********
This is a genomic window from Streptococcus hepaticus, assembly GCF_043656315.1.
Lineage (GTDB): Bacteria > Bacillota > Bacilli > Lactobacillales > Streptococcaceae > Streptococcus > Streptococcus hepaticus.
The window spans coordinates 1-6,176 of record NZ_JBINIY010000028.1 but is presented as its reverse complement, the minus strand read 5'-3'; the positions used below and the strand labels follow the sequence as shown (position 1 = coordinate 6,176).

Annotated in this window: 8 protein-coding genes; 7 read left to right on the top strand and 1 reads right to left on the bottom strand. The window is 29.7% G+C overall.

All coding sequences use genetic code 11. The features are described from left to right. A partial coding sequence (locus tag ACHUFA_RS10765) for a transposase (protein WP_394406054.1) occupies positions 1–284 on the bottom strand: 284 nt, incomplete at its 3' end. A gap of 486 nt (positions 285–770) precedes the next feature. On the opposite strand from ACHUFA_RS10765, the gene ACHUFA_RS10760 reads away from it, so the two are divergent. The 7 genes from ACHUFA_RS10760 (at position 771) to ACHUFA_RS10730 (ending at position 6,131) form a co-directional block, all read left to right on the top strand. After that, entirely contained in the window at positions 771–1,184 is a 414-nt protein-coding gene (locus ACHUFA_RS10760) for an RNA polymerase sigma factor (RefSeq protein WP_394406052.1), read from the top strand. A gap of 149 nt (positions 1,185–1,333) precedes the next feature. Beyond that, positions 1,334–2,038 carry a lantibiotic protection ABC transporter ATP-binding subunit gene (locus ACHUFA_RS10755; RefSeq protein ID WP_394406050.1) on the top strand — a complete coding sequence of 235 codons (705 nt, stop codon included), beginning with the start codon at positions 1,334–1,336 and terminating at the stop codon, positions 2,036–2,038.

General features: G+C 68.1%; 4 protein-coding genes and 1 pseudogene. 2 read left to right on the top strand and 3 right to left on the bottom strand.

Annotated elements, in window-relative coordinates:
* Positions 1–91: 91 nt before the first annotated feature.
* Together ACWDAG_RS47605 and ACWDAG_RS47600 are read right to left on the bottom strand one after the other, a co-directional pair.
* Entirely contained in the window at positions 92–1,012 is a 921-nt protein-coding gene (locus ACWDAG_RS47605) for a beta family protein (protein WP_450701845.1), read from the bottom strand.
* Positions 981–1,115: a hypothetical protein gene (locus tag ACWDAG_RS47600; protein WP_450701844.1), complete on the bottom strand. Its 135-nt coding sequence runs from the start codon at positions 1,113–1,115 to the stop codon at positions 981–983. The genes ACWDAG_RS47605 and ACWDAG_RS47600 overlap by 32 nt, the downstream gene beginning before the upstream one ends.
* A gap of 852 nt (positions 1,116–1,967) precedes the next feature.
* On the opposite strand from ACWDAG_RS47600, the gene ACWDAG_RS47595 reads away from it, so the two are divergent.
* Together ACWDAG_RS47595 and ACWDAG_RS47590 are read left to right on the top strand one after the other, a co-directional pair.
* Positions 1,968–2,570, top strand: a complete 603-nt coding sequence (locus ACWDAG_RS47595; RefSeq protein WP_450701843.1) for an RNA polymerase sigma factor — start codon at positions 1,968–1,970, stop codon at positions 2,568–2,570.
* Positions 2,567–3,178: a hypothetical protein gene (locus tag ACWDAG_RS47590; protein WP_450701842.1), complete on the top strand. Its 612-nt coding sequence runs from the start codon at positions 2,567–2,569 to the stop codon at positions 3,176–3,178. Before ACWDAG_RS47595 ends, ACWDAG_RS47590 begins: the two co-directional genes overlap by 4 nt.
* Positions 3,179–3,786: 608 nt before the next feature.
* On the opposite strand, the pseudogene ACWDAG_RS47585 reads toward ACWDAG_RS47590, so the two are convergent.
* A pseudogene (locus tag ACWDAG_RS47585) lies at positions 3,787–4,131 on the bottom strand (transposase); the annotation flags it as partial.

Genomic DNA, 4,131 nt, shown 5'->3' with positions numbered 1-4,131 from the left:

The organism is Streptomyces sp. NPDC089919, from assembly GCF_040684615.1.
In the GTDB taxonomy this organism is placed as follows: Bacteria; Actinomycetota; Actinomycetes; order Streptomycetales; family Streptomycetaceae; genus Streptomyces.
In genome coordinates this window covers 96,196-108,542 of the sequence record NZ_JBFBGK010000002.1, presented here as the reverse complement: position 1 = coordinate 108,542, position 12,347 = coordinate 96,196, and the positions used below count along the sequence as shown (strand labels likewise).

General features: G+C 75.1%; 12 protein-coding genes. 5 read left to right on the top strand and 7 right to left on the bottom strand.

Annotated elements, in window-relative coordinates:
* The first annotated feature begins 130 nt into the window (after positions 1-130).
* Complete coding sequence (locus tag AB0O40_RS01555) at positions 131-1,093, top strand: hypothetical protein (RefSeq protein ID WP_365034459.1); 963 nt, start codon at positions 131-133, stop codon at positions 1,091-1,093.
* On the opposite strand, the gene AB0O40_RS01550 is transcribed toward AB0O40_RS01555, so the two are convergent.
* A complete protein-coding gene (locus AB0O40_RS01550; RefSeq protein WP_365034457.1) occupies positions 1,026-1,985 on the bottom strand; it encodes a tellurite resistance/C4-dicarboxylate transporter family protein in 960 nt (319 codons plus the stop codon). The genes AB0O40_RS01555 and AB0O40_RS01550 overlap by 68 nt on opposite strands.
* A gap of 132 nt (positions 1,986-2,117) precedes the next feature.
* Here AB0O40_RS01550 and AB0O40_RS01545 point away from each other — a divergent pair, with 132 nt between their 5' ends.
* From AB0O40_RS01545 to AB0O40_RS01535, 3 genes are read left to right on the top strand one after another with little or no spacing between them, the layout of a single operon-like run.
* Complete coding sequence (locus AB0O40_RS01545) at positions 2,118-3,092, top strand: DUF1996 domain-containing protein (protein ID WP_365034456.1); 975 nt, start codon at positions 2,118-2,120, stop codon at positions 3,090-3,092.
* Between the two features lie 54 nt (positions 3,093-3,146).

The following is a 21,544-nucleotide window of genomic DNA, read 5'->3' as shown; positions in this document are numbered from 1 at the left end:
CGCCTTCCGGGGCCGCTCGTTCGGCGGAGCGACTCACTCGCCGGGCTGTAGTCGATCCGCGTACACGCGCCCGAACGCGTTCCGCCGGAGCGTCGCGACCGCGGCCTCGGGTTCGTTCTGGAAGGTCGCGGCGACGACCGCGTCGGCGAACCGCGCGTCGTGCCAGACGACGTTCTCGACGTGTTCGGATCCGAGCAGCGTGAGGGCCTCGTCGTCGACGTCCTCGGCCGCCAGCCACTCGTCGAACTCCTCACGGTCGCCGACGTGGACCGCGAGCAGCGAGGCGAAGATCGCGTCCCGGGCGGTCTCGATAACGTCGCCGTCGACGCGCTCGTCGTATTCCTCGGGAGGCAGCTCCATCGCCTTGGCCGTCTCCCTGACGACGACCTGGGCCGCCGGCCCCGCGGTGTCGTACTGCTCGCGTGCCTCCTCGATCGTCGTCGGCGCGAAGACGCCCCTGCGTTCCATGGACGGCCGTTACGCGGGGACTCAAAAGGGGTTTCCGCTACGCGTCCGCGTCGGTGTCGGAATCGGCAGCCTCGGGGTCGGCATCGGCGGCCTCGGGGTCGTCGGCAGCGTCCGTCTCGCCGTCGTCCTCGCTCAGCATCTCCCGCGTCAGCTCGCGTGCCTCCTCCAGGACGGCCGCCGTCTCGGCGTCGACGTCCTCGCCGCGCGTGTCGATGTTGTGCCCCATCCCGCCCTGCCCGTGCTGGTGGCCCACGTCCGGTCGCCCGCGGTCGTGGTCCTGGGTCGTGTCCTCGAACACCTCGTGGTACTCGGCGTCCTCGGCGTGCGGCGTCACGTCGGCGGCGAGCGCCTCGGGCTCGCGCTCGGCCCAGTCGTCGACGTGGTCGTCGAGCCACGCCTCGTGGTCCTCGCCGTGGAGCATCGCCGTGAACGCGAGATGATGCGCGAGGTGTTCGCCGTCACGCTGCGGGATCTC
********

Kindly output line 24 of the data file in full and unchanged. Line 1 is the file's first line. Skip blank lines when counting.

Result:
General features: G+C 75.1%; 12 protein-coding genes. 5 read left to right on the top strand and 7 right to left on the bottom strand.